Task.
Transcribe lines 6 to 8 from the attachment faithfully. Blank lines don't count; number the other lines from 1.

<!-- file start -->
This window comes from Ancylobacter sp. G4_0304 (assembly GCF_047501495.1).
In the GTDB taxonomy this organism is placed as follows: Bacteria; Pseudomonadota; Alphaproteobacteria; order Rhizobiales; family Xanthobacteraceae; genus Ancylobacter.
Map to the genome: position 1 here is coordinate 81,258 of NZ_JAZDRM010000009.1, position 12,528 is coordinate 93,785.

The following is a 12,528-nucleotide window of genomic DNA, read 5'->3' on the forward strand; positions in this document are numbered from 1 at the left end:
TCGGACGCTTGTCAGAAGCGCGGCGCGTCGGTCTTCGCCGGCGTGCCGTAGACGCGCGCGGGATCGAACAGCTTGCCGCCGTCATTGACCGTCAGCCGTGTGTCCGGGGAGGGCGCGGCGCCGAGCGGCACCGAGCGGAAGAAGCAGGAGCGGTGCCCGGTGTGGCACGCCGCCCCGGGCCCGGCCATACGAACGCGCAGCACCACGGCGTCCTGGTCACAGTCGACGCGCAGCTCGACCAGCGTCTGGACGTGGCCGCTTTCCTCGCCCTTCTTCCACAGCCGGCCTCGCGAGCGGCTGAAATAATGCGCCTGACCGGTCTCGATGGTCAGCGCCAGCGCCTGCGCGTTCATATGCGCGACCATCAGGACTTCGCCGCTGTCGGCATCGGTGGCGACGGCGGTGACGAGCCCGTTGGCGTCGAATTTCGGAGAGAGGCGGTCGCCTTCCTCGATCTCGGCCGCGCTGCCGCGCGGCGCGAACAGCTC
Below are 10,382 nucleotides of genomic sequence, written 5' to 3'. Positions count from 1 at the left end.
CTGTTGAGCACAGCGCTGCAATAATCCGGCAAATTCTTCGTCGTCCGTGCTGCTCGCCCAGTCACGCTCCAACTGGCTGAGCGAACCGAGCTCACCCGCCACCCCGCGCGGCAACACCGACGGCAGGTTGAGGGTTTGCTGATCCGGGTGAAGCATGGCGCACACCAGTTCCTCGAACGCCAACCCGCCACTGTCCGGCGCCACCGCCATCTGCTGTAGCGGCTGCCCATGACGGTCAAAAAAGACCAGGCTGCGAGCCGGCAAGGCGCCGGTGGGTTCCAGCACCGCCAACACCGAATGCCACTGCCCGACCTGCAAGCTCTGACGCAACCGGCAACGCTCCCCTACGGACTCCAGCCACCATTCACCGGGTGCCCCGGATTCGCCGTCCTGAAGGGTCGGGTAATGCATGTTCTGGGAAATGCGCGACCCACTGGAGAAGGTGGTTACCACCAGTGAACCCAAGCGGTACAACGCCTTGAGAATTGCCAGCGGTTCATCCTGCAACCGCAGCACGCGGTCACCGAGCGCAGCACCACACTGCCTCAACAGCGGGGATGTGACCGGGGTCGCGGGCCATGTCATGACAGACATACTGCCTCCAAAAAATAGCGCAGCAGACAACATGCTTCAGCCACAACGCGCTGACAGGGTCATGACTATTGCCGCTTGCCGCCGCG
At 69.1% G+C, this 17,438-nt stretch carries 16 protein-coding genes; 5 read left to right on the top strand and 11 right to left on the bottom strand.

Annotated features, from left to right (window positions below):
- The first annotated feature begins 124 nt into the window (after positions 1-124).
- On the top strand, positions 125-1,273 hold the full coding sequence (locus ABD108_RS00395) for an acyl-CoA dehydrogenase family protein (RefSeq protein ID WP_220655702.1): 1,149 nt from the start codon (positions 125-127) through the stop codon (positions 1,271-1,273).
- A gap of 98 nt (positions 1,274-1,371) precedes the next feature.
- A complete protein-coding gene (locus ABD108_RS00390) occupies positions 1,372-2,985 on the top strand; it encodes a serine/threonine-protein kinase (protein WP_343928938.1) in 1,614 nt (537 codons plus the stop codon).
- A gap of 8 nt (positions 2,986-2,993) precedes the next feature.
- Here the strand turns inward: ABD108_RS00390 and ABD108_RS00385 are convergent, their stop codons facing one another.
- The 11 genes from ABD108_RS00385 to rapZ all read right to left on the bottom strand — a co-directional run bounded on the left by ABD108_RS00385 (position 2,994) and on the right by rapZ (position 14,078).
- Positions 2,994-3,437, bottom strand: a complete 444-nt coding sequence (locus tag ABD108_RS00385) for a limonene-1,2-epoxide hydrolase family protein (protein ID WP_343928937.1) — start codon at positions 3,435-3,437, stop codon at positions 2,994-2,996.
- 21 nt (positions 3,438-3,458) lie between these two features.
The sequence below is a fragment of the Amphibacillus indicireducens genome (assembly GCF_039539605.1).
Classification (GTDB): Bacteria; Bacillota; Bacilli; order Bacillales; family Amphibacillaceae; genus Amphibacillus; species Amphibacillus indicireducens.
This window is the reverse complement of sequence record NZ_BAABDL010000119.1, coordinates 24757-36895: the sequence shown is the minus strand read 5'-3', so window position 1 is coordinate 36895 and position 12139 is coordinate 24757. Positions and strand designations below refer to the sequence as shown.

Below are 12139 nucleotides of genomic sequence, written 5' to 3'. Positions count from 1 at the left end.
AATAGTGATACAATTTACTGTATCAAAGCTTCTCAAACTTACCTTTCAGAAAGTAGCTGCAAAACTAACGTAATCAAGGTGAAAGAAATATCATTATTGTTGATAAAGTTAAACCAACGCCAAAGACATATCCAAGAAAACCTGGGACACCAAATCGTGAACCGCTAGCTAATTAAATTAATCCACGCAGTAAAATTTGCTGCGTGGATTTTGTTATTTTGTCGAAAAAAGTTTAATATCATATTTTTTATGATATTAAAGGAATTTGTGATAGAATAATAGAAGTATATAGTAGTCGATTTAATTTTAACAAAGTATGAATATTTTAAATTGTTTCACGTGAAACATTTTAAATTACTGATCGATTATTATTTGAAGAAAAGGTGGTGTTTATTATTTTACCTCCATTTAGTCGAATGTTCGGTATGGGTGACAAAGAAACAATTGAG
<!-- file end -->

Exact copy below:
Below are 10,382 nucleotides of genomic sequence, written 5' to 3'. Positions count from 1 at the left end.
CTGTTGAGCACAGCGCTGCAATAATCCGGCAAATTCTTCGTCGTCCGTGCTGCTCGCCCAGTCACGCTCCAACTGGCTGAGCGAACCGAGCTCACCCGCCACCCCGCGCGGCAACACCGACGGCAGGTTGAGGGTTTGCTGATCCGGGTGAAGCATGGCGCACACCAGTTCCTCGAACGCCAACCCGCCACTGTCCGGCGCCACCGCCATCTGCTGTAGCGGCTGCCCATGACGGTCAAAAAAGACCAGGCTGCGAGCCGGCAAGGCGCCGGTGGGTTCCAGCACCGCCAACACCGAATGCCACTGCCCGACCTGCAAGCTCTGACGCAACCGGCAACGCTCCCCTACGGACTCCAGCCACCATTCACCGGGTGCCCCGGATTCGCCGTCCTGAAGGGTCGGGTAATGCATGTTCTGGGAAATGCGCGACCCACTGGAGAAGGTGGTTACCACCAGTGAACCCAAGCGGTACAACGCCTTGAGAATTGCCAGCGGTTCATCCTGCAACCGCAGCACGCGGTCACCGAGCGCAGCACCACACTGCCTCAACAGCGGGGATGTGACCGGGGTCGCGGGCCATGTCATGACAGACATACTGCCTCCAAAAAATAGCGCAGCAGACAACATGCTTCAGCCACAACGCGCTGACAGGGTCATGACTATTGCCGCTTGCCGCCGCG
At 69.1% G+C, this 17,438-nt stretch carries 16 protein-coding genes; 5 read left to right on the top strand and 11 right to left on the bottom strand.